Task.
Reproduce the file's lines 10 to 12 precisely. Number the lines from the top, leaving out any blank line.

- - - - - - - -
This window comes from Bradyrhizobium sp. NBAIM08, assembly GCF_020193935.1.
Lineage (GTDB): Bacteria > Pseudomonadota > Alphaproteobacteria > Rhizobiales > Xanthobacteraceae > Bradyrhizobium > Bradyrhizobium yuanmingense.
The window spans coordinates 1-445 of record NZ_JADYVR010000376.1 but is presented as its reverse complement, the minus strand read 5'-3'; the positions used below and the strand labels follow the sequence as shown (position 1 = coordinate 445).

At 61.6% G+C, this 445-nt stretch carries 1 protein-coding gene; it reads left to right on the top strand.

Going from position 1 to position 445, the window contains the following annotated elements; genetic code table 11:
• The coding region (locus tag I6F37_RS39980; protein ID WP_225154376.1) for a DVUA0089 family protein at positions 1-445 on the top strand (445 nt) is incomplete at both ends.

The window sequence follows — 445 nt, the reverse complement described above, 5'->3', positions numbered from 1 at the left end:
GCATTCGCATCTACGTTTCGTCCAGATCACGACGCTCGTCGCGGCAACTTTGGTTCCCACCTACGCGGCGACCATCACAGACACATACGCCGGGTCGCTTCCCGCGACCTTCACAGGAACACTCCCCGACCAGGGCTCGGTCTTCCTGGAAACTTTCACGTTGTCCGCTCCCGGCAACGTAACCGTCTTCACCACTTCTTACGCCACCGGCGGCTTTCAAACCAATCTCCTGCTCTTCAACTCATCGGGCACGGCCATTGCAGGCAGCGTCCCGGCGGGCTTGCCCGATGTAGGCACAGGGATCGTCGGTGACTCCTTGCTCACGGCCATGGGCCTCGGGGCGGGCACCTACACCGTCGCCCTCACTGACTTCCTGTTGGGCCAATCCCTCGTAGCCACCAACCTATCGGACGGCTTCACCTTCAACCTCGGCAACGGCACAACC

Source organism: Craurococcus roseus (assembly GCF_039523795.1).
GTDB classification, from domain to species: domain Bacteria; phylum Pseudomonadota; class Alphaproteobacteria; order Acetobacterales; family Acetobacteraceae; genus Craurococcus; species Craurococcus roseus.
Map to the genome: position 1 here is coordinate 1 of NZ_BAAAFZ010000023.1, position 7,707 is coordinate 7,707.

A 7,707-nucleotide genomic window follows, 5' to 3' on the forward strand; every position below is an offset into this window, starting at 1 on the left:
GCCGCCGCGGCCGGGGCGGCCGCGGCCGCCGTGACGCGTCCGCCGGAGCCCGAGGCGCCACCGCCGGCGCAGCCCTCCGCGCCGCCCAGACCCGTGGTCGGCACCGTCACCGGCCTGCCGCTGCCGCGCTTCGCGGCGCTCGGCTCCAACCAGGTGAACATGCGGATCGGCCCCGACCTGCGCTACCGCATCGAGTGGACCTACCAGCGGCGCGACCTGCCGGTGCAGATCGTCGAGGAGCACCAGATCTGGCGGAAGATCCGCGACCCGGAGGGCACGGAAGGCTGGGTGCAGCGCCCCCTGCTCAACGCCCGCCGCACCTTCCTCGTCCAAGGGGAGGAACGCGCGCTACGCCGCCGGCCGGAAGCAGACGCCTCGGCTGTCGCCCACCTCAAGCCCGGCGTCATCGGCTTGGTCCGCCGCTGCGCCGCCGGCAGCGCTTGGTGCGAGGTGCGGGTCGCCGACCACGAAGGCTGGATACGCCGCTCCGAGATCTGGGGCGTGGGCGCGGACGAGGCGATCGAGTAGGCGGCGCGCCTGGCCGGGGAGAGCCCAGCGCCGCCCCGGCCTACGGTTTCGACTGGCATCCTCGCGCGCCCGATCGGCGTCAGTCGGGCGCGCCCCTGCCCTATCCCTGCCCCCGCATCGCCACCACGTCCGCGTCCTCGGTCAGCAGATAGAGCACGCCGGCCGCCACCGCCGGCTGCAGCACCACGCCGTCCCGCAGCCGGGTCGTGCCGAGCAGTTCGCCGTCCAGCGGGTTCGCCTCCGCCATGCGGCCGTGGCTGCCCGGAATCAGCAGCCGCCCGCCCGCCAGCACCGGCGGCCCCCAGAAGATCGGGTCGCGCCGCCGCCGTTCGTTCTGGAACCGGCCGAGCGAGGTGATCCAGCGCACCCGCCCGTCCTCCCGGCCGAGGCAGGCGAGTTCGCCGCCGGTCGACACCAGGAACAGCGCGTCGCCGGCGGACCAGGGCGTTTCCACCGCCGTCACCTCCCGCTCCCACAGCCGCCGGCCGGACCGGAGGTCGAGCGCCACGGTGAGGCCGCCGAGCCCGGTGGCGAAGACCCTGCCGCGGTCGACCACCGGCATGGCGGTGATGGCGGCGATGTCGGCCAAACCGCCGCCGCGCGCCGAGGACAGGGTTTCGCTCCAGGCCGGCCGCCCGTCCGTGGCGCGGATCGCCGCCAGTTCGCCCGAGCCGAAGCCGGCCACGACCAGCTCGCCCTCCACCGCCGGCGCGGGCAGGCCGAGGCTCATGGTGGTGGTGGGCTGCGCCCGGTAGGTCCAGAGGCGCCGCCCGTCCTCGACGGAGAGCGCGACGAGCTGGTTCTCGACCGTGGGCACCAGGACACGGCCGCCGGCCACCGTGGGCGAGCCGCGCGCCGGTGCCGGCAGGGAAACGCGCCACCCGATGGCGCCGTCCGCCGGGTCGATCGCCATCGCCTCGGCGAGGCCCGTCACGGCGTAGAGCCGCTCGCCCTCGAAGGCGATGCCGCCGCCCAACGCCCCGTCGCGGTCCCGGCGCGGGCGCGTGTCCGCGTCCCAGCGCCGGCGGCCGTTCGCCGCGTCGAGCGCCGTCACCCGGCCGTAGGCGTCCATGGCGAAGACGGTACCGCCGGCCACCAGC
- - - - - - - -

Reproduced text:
GTDB classification, from domain to species: domain Bacteria; phylum Pseudomonadota; class Alphaproteobacteria; order Acetobacterales; family Acetobacteraceae; genus Craurococcus; species Craurococcus roseus.
Map to the genome: position 1 here is coordinate 1 of NZ_BAAAFZ010000023.1, position 7,707 is coordinate 7,707.

A 7,707-nucleotide genomic window follows, 5' to 3' on the forward strand; every position below is an offset into this window, starting at 1 on the left: